 Any timings given are simply a rough guide.

 I will sometimes suggest relevant topics for prayer but I assume that almost all Home Group meetings will include time praying about what you have studied and also for each other in your different needs, for those absent and for church events and activities.

1. Reasons to be cheerful Matthew 5:1-16

There is so much material in this study you may wish to take it over two weeks, using one week for the Beatitudes (question 3) and another week for the other verses.

1. Many people will think they already know the Sermon on the Mount. Before opening your Bibles, ask folk which parts they think are most important. Gently look to see whether the passages they suggest are actually in Matthew 5-7, and if they have remembered them correctly! Then read Matthew 7:24-25. In all your studies encourage folk to share what they have learned previously from the Sermon on the Mount. But week by week continually remind them of the Parable of the Two House Builders. Hearing Jesus’s teaching is not enough. We have to OBEY IT! (10 minutes)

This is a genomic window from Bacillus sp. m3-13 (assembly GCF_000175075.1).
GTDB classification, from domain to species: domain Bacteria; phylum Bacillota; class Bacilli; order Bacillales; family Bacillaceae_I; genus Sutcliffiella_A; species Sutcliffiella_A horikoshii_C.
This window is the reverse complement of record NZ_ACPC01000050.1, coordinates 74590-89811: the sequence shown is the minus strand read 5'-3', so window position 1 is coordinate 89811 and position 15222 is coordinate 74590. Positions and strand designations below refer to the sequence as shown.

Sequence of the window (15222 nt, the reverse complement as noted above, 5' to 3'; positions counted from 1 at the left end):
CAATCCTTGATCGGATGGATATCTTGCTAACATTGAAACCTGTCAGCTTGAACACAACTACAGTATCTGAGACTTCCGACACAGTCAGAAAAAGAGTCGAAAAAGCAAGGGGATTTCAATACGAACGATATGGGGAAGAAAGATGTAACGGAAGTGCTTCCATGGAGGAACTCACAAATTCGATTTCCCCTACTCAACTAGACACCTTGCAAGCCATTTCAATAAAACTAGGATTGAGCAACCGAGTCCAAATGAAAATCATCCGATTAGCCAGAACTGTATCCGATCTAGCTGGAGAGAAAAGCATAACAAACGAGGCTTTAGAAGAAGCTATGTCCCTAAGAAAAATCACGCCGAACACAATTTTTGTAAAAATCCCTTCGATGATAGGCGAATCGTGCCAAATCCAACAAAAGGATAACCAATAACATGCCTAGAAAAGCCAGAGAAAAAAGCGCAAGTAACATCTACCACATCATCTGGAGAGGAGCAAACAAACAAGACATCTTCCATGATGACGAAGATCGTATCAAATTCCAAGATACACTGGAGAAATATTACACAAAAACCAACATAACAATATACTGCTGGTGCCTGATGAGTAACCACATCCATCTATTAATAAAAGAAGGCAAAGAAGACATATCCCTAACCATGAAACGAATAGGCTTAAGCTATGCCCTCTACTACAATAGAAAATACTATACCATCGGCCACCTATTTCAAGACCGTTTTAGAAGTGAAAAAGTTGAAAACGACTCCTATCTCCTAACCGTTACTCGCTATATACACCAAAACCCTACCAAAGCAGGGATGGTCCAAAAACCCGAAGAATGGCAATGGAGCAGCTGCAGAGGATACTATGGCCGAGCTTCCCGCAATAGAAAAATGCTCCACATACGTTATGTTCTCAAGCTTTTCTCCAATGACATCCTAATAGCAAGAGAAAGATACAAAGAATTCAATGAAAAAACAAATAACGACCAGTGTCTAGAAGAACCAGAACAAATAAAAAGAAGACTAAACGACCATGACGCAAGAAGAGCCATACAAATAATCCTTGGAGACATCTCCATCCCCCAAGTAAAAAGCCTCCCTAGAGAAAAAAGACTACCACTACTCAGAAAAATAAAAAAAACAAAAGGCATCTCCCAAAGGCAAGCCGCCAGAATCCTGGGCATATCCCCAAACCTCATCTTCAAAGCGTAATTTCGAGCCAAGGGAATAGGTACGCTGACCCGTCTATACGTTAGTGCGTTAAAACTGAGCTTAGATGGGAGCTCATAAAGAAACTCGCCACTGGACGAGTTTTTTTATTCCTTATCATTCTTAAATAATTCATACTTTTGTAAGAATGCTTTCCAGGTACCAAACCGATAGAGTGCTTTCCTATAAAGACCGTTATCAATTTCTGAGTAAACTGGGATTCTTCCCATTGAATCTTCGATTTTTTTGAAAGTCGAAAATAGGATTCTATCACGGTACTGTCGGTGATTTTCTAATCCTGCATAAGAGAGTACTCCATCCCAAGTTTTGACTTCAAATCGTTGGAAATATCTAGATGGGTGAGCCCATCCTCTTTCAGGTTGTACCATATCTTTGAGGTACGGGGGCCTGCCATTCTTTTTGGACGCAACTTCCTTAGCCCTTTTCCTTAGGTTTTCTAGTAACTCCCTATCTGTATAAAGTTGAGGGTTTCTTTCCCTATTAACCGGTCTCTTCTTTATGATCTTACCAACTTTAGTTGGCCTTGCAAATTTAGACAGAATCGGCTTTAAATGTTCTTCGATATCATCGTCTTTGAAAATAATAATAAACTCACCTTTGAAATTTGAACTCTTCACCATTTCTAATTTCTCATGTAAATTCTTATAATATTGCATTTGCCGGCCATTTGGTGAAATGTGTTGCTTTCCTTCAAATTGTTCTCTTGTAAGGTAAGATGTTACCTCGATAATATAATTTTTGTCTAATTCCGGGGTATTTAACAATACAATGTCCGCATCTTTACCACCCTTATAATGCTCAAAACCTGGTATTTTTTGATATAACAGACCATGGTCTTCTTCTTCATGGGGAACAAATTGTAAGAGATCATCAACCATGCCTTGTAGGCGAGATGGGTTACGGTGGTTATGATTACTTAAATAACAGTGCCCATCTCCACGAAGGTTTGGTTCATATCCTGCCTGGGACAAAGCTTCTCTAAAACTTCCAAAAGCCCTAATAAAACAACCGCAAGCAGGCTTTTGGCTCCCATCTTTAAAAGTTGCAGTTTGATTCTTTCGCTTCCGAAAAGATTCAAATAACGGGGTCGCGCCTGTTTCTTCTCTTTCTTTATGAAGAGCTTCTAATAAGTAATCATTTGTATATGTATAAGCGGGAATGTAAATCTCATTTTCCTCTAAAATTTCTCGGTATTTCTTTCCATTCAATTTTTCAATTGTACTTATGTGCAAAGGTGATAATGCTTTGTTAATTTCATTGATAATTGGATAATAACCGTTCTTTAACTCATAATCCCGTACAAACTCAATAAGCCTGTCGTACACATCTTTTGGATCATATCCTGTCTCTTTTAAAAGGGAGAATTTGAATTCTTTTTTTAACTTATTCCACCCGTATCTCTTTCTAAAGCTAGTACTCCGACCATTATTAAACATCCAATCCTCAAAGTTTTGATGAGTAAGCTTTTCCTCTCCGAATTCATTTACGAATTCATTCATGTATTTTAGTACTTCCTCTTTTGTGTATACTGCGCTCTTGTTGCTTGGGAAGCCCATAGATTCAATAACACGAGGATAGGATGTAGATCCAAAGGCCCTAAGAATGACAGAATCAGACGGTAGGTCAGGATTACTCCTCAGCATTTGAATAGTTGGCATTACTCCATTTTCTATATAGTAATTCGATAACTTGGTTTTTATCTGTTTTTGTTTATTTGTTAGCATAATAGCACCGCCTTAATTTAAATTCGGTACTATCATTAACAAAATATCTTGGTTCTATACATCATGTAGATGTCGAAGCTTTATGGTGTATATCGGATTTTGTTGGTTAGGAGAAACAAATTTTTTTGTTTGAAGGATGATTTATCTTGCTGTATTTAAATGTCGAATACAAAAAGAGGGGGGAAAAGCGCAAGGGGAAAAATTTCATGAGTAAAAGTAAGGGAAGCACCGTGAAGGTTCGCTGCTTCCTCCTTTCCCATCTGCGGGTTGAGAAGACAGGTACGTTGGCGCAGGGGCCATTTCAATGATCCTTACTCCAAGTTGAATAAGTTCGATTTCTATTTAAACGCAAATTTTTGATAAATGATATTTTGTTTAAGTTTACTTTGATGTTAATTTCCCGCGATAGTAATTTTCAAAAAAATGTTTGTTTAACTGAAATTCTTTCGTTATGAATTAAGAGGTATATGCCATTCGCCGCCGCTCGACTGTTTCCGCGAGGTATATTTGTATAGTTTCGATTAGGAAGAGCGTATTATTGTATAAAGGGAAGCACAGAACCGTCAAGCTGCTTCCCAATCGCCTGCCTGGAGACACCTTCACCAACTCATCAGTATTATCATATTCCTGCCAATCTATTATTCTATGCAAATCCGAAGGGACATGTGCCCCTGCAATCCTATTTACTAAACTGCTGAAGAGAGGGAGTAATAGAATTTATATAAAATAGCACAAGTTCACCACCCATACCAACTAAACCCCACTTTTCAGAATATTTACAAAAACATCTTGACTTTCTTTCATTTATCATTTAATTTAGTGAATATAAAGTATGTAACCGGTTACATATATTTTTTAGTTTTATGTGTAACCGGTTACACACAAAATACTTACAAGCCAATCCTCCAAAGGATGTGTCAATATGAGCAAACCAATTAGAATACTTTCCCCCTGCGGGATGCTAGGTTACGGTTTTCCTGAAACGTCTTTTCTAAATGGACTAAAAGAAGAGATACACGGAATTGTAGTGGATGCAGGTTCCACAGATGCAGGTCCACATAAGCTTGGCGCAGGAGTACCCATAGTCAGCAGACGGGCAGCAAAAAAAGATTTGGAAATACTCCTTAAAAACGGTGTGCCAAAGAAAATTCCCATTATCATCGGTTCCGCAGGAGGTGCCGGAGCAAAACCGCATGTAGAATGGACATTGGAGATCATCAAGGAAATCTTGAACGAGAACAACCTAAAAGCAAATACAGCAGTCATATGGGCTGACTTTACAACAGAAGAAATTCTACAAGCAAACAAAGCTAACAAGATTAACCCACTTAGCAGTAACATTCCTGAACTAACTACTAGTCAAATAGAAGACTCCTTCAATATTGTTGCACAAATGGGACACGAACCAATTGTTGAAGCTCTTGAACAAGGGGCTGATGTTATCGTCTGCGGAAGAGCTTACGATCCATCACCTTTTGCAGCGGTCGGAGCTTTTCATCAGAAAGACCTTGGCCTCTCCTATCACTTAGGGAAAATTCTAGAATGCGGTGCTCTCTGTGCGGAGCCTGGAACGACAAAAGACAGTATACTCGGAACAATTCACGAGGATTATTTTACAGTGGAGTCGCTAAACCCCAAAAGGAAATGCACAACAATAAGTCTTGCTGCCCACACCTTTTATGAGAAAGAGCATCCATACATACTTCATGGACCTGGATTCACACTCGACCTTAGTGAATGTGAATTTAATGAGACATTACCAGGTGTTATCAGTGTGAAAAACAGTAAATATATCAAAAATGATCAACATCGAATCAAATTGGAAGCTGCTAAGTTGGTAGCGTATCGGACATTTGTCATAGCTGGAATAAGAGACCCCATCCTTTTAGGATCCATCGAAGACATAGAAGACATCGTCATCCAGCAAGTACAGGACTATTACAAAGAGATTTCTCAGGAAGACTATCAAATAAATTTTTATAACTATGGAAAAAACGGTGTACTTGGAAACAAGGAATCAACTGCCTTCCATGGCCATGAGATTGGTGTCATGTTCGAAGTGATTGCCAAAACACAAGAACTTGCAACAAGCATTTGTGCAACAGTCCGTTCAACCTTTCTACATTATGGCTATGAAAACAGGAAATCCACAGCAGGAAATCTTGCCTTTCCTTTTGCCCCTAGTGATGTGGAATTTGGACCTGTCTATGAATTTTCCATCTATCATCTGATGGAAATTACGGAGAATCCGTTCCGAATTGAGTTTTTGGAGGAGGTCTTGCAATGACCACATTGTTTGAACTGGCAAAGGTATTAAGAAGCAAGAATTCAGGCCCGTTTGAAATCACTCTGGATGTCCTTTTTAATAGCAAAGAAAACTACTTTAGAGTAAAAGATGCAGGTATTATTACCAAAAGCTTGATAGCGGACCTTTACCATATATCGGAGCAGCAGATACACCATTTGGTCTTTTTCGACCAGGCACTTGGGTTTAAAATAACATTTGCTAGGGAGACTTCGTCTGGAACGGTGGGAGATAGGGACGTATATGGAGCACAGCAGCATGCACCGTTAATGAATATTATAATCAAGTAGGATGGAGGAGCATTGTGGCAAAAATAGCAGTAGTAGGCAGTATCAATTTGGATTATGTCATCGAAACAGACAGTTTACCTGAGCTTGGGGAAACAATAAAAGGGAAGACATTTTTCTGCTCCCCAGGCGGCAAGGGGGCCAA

2. Every member should be given a copy of the Introduction and Overview on page 1. Give everybody a few minutes to read through it, then comment or briefly discuss it. (5 mins)